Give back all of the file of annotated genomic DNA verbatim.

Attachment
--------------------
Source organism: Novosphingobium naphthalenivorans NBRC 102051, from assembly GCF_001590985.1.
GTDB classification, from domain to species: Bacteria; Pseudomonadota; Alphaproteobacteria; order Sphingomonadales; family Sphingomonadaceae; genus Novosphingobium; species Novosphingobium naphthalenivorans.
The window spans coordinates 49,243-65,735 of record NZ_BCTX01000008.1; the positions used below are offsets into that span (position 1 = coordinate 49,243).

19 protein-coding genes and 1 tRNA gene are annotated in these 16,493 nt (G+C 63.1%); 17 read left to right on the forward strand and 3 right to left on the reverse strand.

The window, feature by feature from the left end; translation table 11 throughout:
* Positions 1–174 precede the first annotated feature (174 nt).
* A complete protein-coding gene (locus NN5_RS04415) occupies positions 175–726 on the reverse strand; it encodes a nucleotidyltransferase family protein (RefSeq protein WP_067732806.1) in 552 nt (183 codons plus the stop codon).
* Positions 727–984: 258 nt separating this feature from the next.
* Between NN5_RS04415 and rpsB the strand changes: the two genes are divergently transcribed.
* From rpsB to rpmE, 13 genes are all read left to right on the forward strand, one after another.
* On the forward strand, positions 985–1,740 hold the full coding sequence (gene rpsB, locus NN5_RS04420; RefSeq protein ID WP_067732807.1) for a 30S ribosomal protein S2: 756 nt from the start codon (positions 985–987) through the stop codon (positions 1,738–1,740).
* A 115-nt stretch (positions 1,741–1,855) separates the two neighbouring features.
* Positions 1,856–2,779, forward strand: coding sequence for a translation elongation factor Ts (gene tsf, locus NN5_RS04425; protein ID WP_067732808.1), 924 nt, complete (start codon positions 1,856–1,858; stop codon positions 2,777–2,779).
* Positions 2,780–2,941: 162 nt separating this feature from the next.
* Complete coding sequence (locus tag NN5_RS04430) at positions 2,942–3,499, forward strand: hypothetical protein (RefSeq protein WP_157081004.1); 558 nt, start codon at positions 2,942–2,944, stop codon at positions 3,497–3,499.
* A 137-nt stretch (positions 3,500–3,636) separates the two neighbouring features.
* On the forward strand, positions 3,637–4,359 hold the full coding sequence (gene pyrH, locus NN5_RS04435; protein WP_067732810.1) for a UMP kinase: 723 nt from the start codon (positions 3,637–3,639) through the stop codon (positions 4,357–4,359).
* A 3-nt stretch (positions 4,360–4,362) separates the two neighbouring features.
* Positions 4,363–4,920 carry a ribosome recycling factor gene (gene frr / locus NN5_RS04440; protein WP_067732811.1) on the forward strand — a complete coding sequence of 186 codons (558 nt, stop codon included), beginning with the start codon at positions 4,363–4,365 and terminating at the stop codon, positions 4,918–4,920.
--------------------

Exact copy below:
Source organism: Novosphingobium naphthalenivorans NBRC 102051, from assembly GCF_001590985.1.
GTDB classification, from domain to species: Bacteria; Pseudomonadota; Alphaproteobacteria; order Sphingomonadales; family Sphingomonadaceae; genus Novosphingobium; species Novosphingobium naphthalenivorans.
The window spans coordinates 49,243-65,735 of record NZ_BCTX01000008.1; the positions used below are offsets into that span (position 1 = coordinate 49,243).

19 protein-coding genes and 1 tRNA gene are annotated in these 16,493 nt (G+C 63.1%); 17 read left to right on the forward strand and 3 right to left on the reverse strand.

The window, feature by feature from the left end; translation table 11 throughout:
* Positions 1–174 precede the first annotated feature (174 nt).
* A complete protein-coding gene (locus NN5_RS04415) occupies positions 175–726 on the reverse strand; it encodes a nucleotidyltransferase family protein (RefSeq protein WP_067732806.1) in 552 nt (183 codons plus the stop codon).
* Positions 727–984: 258 nt separating this feature from the next.
* Between NN5_RS04415 and rpsB the strand changes: the two genes are divergently transcribed.
* From rpsB to rpmE, 13 genes are all read left to right on the forward strand, one after another.
* On the forward strand, positions 985–1,740 hold the full coding sequence (gene rpsB, locus NN5_RS04420; RefSeq protein ID WP_067732807.1) for a 30S ribosomal protein S2: 756 nt from the start codon (positions 985–987) through the stop codon (positions 1,738–1,740).
* A 115-nt stretch (positions 1,741–1,855) separates the two neighbouring features.
* Positions 1,856–2,779, forward strand: coding sequence for a translation elongation factor Ts (gene tsf, locus NN5_RS04425; protein ID WP_067732808.1), 924 nt, complete (start codon positions 1,856–1,858; stop codon positions 2,777–2,779).
* Positions 2,780–2,941: 162 nt separating this feature from the next.
* Complete coding sequence (locus tag NN5_RS04430) at positions 2,942–3,499, forward strand: hypothetical protein (RefSeq protein WP_157081004.1); 558 nt, start codon at positions 2,942–2,944, stop codon at positions 3,497–3,499.
* A 137-nt stretch (positions 3,500–3,636) separates the two neighbouring features.
* On the forward strand, positions 3,637–4,359 hold the full coding sequence (gene pyrH, locus NN5_RS04435; protein WP_067732810.1) for a UMP kinase: 723 nt from the start codon (positions 3,637–3,639) through the stop codon (positions 4,357–4,359).
* A 3-nt stretch (positions 4,360–4,362) separates the two neighbouring features.
* Positions 4,363–4,920 carry a ribosome recycling factor gene (gene frr / locus NN5_RS04440; protein WP_067732811.1) on the forward strand — a complete coding sequence of 186 codons (558 nt, stop codon included), beginning with the start codon at positions 4,363–4,365 and terminating at the stop codon, positions 4,918–4,920.